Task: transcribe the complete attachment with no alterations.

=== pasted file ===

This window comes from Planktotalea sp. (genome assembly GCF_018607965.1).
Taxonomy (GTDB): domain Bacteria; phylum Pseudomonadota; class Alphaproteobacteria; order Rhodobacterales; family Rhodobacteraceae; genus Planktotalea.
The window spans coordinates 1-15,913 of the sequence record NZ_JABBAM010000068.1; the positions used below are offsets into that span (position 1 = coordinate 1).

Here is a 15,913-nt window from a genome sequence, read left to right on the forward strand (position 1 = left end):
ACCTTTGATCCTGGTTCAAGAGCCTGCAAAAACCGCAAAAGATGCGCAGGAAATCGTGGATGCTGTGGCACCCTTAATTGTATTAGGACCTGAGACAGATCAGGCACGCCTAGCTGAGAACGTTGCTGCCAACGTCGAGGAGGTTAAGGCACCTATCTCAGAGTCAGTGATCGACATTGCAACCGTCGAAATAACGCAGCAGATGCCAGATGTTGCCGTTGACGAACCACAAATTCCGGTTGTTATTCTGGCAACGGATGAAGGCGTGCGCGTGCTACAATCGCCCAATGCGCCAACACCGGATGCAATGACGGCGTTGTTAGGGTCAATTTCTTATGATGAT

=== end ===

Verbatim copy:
This window comes from Planktotalea sp. (genome assembly GCF_018607965.1).
Taxonomy (GTDB): domain Bacteria; phylum Pseudomonadota; class Alphaproteobacteria; order Rhodobacterales; family Rhodobacteraceae; genus Planktotalea.
The window spans coordinates 1-15,913 of the sequence record NZ_JABBAM010000068.1; the positions used below are offsets into that span (position 1 = coordinate 1).

Here is a 15,913-nt window from a genome sequence, read left to right on the forward strand (position 1 = left end):
ACCTTTGATCCTGGTTCAAGAGCCTGCAAAAACCGCAAAAGATGCGCAGGAAATCGTGGATGCTGTGGCACCCTTAATTGTATTAGGACCTGAGACAGATCAGGCACGCCTAGCTGAGAACGTTGCTGCCAACGTCGAGGAGGTTAAGGCACCTATCTCAGAGTCAGTGATCGACATTGCAACCGTCGAAATAACGCAGCAGATGCCAGATGTTGCCGTTGACGAACCACAAATTCCGGTTGTTATTCTGGCAACGGATGAAGGCGTGCGCGTGCTACAATCGCCCAATGCGCCAACACCGGATGCAATGACGGCGTTGTTAGGGTCAATTTCTTATGATGAT